Strata

(2020)

When we talk about waste, we are used to the story skipping from A to Z, from PET bottle to fleece sweater or from mixed waste to a blind spot. However, in the process of fast progress we now have an array of materials at hand which the earth cannot take back or which chemistry cannot efficiently transform. Landfill has become the hiding place of the waste we cannot systematically digest.

For many decades (and in some countries up until now), landfill has been the most common and cheap method to get rid of waste. When a landfill site reaches its maximum capacity, it’s covered with protective layers, soil and plants to integrate this newly constructed landscape in the surrounding area. The artificial and the natural collide in vertically stacked layers.

In this deliberate act of concealing, the confrontation with the true accumulation of waste has been lost. There is no visible connection between our consumerist habits and its impact on the landscape. No reminder, no image lingering in the back of our heads that withholds us from the next short-lived purchase.

Following the Council Directive 1999/31/EC implemented in 1999, the EU has established that the landfilling of municipal waste has to be gradually limited to 10% by 2035. This practice should become a marginal phenomenon giving priority to the new waste hierarchy otherwise referred to as the 3 R’s: reducing, reusing and recycling. However, the hills and holes resulting from years of landfill will, identifiable or not, shape the landscape for good.

“Strata” is the result of an encounter with the open wound of an inefficient system. Before the waste is concealed and sealed into an eternal time bubble, the photographs give a glimpse of landfill’s inside structure, portrayed against the backdrop of several EU countries who face highly divergent challenges in minimising this practice due to their different geographical, demographical and political contexts.




Satellite images of landfills visited in Romania
(source: google earth pro)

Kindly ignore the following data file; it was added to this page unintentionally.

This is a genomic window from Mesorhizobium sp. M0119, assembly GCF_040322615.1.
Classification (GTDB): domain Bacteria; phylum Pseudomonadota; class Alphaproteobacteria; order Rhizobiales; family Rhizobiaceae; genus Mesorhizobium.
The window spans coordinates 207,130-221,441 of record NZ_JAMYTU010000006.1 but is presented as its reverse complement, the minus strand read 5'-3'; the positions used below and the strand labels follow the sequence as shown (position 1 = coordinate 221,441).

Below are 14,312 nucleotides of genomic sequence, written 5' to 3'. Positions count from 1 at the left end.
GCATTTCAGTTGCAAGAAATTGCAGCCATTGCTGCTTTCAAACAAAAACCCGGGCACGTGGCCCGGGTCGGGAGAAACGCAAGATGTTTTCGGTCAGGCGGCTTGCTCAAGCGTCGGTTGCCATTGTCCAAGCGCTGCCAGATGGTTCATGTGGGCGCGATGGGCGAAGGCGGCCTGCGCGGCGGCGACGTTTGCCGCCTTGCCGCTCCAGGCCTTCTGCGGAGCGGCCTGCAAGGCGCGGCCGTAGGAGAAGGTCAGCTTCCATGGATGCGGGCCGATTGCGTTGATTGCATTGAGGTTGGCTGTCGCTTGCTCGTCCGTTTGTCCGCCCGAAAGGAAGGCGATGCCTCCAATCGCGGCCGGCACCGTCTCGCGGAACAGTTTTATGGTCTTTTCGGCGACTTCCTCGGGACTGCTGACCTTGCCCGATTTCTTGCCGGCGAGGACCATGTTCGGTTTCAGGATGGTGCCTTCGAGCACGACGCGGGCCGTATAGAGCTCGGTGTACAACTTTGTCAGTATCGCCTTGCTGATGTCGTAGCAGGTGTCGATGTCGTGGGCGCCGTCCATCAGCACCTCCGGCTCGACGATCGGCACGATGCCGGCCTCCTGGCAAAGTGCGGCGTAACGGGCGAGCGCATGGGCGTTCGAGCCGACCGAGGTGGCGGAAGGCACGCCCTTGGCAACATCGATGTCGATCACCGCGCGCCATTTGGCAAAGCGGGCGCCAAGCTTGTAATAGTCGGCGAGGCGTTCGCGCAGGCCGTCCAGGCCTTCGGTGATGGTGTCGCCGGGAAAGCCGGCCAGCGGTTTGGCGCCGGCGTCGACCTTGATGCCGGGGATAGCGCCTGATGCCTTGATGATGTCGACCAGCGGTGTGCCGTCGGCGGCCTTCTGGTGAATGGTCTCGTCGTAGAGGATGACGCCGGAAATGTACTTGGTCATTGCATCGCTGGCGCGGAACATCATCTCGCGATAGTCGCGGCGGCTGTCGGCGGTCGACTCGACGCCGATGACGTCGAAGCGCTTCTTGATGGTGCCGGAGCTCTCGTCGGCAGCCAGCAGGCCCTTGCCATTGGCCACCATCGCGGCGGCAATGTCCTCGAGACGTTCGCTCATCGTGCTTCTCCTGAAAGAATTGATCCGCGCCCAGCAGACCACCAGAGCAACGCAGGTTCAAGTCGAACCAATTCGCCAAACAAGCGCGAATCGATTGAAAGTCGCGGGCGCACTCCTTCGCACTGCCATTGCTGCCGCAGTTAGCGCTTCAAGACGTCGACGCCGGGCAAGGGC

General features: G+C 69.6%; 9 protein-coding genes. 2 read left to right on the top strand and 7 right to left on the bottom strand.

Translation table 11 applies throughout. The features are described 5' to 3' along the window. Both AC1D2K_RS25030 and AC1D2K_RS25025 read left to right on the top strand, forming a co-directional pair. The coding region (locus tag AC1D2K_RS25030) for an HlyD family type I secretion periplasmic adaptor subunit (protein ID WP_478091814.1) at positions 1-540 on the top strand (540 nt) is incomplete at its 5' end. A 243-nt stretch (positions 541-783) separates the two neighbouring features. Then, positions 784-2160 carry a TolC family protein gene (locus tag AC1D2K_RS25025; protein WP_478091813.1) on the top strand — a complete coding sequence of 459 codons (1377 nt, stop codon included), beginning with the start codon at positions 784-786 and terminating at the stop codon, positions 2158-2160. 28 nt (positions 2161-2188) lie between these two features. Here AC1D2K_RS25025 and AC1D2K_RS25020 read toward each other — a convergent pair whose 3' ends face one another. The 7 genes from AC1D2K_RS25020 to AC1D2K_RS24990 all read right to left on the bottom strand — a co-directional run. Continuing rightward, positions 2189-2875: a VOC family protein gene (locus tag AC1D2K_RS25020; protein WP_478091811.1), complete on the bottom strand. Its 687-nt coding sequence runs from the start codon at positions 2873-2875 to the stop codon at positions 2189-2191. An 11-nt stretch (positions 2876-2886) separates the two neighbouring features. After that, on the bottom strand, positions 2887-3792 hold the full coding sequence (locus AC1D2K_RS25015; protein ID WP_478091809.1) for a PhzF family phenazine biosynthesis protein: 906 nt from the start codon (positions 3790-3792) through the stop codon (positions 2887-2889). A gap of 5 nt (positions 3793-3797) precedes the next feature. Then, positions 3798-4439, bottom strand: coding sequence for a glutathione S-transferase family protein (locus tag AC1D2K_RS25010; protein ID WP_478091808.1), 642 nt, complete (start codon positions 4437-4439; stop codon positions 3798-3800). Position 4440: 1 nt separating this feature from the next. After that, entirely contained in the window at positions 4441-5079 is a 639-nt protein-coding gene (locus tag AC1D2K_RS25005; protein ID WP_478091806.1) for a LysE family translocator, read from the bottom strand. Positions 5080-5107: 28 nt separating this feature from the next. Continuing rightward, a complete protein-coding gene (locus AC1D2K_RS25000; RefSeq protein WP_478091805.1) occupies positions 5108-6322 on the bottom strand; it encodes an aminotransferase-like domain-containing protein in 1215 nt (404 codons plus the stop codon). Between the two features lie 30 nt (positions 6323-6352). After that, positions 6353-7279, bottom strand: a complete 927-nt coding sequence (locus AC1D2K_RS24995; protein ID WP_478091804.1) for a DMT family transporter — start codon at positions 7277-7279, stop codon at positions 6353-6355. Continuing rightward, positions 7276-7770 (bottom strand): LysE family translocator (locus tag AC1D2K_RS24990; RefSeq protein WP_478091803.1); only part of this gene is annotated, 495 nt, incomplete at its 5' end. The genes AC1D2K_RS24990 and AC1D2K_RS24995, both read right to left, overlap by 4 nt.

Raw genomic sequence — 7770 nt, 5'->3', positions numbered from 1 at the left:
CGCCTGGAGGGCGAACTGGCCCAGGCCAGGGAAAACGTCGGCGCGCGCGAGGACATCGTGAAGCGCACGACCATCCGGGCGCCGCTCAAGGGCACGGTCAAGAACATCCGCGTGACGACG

What is landfill to you?

“It is extremely complex. At a certain point in time, during the 80s, it was a slightly manageable solution –a necessary evil if you’d like– in lack of better solutions. Later it became an awful problem. The cancer of every community. Landfill puts pressure both on the local communities living around it as well as on the natural ecosystems. On the other hand it’s also a useful resource. We will end up mining those landfills. Sooner or later. Because we are exhausting natural resources. For raw materials we will have to look back at what we’ve already got. We will use them as a resource because we will have no other choice.”


Oriana Irimia, environmental consultant (Romania)












“There are many different ways of disposing of waste. Burying it in the ground, known as landfilling, is the least environmentally sustainable option and should be kept to the absolute minimum”







Satellite images of landfills visited in Spain
(source: google earth pro)














“Imagine you are travelling in the mountains and you see the landfill from afar. You see the black impermeabilization layer in contrast with the rest of the area, which regardless to its desertification has some forests and green areas. The landfill actually looks like a dead mountain. Nevertheless, when you take a closer look, you'll see the things as I started to see them. I remember in the beginning the environmentalist agencies were concerned about the storks, as they were in danger of extinction in this area. The study said they wouldn't be able to live here and would gradually disappear. But what happened is the complete opposite. There are plenty of storks now. That is what I mean, you could think of this place as a dead mountain but it's full of life. the story about the storks is just a small example. The landfill is a source of food for several species such as foxes, wild dogs, seagulls, storks, pigeons, etc. The place is also in constant motion: the soil is compacting and the organic matter is in degradation resulting in the production of biogas and leachate. It's a living organism, not a dead mountain at all.”

Anonymous, Landfill Manager (Portugal)










“Nothing on our planet simply disappears. We either transform it or we move it elsewhere.”